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July 9, 2009

Three Kings - - Five Towns Jewish Times

Three Kings
By The Legendary Danny O’doul
Published on Thursday, July 09, 2009

After a truly inspirational July Fourth, I awoke on the fifth and realized that our leader, President Obama, was going off on his trip to Russia, the state formerly known as the principal of the Soviet Union (and, intermittently, by only a symbol, the hammer and sickle on the bright red background). I immediately imagined the worst—our president greeting the Russian prime minister, King Putin, along with “Meddy,” his hand puppet, with warm hugs and kisses, while exclaiming “Lantsmen!” and then quickly tearing into a bottle of vodka with them, while the troika noshed on beluga caviar.

Almost instantaneously, I purposely changed my train of thought and averted my mind’s eye from this distasteful political vision, focusing my powers of imagination on a much more pressing matter—the 50 remarkable similarities between the alleged death of Michael Jackson (the King of Pop) and the alleged death of Elvis Presley (the King of Rock ’n’ Roll). While very few of you would ever be interested in such an arcane area of pop culture, the study of which requires years of careful training and occasional measured self-destruction, this highly complex discipline is as deeply mystical and difficult to comprehend as say, the Zohar (and by that I refer to the written treasury of Kaballah, not the ladies’ shoe store on Central Avenue). Without going into much detail, you should be aware of the Jewish connection to both the lives of Elvis Presley and The Gloved One.

While my attorney, the fashion-forward, truly “out-of-the-box” thinker, Daniel Friedman, Esq., is famous for frequently and irrepressibly espousing the idea that Elvis Presley is a one hundred percent halachic Jew (by birth)—which I also accept as “fact”—the Jewish connection of which I allude is each of these celebrities’ choice of friends and “spiritual advisers.” Perhaps Elvis’s “best friend” was none other than George Klein, the Memphis disc jockey who was also a member of Elvis’s inner circle, known affectionately as the “Memphis Mafia.”

Additionally, Elvis had a remarkable “spiritual adviser,” Larry Geller, the hairstylist who was responsible for Elvis’s jet-black mane—and who was referred to derisively by Colonel Tom Parker (Elvis’s notorious manager) and the “good ol’ boys” of the Memphis Mafia as “the swami” for the hold he exercised on Elvis’s “spiritual development.”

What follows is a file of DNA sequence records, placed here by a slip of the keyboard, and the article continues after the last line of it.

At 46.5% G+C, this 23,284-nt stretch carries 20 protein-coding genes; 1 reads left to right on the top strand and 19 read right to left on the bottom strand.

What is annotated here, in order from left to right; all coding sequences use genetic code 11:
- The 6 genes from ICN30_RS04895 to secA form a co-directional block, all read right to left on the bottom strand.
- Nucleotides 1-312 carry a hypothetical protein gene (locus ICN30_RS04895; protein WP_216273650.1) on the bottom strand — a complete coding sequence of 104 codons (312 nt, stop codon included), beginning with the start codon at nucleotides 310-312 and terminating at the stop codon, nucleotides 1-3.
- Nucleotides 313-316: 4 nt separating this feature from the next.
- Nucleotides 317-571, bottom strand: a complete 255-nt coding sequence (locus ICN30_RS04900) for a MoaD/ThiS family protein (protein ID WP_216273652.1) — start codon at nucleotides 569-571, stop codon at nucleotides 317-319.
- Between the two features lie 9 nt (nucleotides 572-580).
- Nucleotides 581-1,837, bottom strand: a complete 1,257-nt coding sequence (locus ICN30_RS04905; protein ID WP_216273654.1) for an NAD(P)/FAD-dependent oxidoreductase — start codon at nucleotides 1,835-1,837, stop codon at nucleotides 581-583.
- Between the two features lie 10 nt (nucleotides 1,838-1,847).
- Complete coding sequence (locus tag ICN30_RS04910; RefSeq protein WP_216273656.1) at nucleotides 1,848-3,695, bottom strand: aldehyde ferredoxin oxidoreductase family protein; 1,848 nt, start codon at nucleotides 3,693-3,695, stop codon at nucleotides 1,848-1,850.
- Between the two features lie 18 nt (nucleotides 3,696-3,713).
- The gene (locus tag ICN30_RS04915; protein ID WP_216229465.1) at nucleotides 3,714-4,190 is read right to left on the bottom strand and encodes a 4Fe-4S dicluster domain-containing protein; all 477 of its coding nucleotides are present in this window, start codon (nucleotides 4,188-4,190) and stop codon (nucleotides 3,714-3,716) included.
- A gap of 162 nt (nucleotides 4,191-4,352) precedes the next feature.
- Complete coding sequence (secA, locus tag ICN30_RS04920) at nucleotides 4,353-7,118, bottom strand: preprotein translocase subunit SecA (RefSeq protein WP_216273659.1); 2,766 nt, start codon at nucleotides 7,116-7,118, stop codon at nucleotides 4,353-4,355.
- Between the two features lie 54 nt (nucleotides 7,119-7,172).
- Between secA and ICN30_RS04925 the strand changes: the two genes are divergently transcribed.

In fact, my attorney has spoken several times by telephone to Larry Geller (who developed into an observant, religious Jew), and they discussed the fact that, at the time, neither realized that Elvis was one hundred percent halachically Jewish, because neither was aware that Jewish law provides for matriarchal descent, although Elvis’s mother’s direct maternal ancestors were Jewish going back several generations.

Elvis not only knew of his Jewish roots, but had an appreciation for chazanus (Jewish liturgical music) and gave generously to many Jewish causes—including a gift of $150,000 to a Memphis Jewish welfare organization and the building of racquetball court at the Memphis Jewish Community Center—and even began wearing a gold “chai” necklace during his mid-1970s performances.

In fact, my attorney often tells the story of the time he was discussing Elvis with famous Five Towns Memphis émigré Glen Graber of the famous Graber’s of Memphis. Glen was telling my attorney about the time when Glen and his friends were unable to gain admission to this racquetball court because “Elvis” was playing there. My attorney then asked Glen if he knew why Elvis was playing there and was afforded such respect. Glen answered, “Because he was Elvis.” My attorney then calmly asked Glen, “Do you know who built that racquetball court? … Elvis!” Mr. Graber was astonished and clearly impressed with my attorney’s massive knowledge of Elvis lore.